In the Beginning

In the Beginning by Robert Silverberg Read Free Book Online

Book: In the Beginning by Robert Silverberg Read Free Book Online
Authors: Robert Silverberg
Tags: Fiction, General, Science-Fiction
with its low bed. The only other things in it were the thought-converter and the rescue-beam radiator. He hefted the compact rescue-beam radiator in his hand.
    I’d better get rid of this, he thought. One of the natives might accidentally turn it on and call down the patrol.
    He walked to the stream, held the radiator reflectively for a moment, and then pitched it into the water.
    “Good riddance,” he said. His last link with Kandoris and the worlds of the galaxy was gone. They couldn’t find him unless he tipped them off by using the rescue-beam radiator, which would attract any patrol ship within a dozen light-years. And the radiator was under the flowing waters of the stream.
    When he returned to his hut he looked at the remaining piece of equipment, the thought-converter. “I’ll really be able to make this town jump once I can talk to them,” he said. “Women, food, fancy furniture—I’ll just have to ask for them, and they’ll jump. They wouldn’t want their Kejwa to be displeased.”
    The thought-converter didn’t seem to be too badly damaged. A few delicate wires had come out of their sockets, that was all. He tried to put them back, but his fingers were too thick and clumsy, and he had to give up.
    He realized he hadn’t slept in almost three days. He put the converter in his prison shirt, wrapping it carefully to protect it from the moisture of the ground, and curled up on the bed of grass. It wasn’t much better than lying on the ground, but he was too tired to notice.
    ***
    For the next three days he did nothing but sit on the stone outside the hut and toy with the thought-converter while the natives brought him food three times a day. He didn’t recognize any of the delicacies they brought—something which looked like a black apple and tasted like a red one, another something which looked like nothing he’d ever seen on Earth and tasted like a shot of bourbon filtered through a banana, and plenty of fresh, red meat, almost raw despite the perfunctory roasting they gave it.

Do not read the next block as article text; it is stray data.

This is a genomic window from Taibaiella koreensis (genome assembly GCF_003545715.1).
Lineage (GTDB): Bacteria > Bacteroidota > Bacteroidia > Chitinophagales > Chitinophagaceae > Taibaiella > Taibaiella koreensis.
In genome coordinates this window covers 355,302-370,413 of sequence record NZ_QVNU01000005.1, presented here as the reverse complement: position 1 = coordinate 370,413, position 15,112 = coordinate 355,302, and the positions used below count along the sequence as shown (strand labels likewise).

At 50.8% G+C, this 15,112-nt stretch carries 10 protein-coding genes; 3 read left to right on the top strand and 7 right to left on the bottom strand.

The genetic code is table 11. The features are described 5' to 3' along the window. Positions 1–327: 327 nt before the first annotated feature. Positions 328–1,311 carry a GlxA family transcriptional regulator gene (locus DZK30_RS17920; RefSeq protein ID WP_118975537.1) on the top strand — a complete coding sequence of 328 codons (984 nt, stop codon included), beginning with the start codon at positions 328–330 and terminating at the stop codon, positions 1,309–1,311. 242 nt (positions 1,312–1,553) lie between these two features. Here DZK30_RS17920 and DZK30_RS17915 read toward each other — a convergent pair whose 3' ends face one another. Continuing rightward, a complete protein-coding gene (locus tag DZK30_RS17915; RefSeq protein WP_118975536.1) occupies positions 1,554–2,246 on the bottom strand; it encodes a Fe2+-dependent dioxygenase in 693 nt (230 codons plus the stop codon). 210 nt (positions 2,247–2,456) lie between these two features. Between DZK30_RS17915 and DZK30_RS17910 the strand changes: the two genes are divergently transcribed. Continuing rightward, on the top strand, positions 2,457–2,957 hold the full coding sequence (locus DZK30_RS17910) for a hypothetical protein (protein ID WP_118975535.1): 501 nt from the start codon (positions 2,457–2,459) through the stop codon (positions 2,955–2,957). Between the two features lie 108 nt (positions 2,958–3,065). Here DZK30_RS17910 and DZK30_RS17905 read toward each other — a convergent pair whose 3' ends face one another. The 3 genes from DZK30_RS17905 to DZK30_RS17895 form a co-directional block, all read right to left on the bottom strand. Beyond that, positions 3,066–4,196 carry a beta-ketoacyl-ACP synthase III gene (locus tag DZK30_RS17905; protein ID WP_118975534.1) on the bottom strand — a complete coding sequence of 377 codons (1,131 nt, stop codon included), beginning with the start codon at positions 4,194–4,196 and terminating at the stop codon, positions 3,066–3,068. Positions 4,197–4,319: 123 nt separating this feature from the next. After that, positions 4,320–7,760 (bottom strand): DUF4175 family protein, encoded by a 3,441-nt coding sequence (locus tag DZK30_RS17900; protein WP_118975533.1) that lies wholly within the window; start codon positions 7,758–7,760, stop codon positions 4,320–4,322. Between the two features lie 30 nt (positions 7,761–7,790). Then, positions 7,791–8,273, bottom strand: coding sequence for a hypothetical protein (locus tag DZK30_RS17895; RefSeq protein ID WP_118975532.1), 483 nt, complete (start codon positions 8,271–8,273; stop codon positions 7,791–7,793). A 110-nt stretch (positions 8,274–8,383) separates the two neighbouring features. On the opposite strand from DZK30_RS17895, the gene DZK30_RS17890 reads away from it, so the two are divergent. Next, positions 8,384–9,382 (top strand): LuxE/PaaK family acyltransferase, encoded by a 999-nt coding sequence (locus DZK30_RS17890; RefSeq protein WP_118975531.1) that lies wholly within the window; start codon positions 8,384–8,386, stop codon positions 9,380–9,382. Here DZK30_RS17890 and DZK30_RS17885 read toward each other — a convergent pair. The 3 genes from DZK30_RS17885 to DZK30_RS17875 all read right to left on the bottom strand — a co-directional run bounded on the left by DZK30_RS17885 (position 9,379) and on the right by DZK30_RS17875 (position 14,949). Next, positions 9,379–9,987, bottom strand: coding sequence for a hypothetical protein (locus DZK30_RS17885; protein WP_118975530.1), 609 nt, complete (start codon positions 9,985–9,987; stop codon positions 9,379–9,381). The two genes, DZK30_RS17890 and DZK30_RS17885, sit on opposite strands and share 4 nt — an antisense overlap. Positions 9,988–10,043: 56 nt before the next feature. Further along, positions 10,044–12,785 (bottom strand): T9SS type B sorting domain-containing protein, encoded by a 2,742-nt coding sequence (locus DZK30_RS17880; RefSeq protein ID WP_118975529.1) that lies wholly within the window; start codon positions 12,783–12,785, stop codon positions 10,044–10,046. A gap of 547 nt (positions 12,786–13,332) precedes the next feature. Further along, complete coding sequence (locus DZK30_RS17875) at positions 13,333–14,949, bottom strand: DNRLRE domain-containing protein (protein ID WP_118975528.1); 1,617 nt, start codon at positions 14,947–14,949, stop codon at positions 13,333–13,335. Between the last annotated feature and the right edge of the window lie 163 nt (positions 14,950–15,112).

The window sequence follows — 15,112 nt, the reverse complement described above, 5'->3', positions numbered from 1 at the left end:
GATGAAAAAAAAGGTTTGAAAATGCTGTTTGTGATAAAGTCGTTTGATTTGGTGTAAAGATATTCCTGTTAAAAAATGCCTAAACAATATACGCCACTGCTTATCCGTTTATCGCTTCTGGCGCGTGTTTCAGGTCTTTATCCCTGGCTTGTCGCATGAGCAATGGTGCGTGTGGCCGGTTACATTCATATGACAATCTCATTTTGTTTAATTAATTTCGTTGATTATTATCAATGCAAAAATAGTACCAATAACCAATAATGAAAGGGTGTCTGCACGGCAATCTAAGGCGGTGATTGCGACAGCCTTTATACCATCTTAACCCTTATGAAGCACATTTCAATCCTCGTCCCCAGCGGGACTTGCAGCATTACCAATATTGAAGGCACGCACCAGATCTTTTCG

Crayden felt his frame expanding, and, though he had no mirror, he knew the prison-planet pallor had left his face. This planet was agreeing with him, all right. Being Kejwa was a grand life. He’d never had it so good.
    When he got tired of sitting around being worshipped, he decided to survey the area. He was curious about this world—his world—and he wanted to know all about it.
    All the huts were something like his, only smaller, and the ones near the stream seemed to belong to the more important people of the tribe. The huts were arranged in a roughly semi-circular fashion, with the community fire at the entrance to the semicircle. All around was the thick forest—Nature’s fortress.
    Crayden wandered off toward the forest, hoping to see some of the native wild-life in action, but was surprised to find himself confronted by a little ring of blue-skins.
    “Kejwa,” they murmured, pointing to the forest. “Nek nek konna je Kejwa.”
    “‘My country, ’tis of thee,’” he replied gravely, and continued to move toward the forest.
    They became more insistent. Two of the biggest stood in front of him and barred his way. “Nek nek konna je Kejwa,” they repeated more loudly.
    Obviously they didn’t want him straying. So his powers were limited after all. He frowned. “If that’s the way you want it, I’ll give in. Never argue with the boys in blue, the saying goes.” But he was angry all the same.
    ***
    Every night they danced in front of his hut, and every day they let him sit there while they came by and bowed and mumbled “Kejwa.” But Crayden was getting restless.
    They treated him as a king, or as a god, and he took full advantage of the privilege the way he did everything else—but he was required to stay in the vicinity. The constant worship was starting to bore him, and the steady diet of rich food combined with lack of exercise had put a definite bulge around his stomach. He felt like a prize

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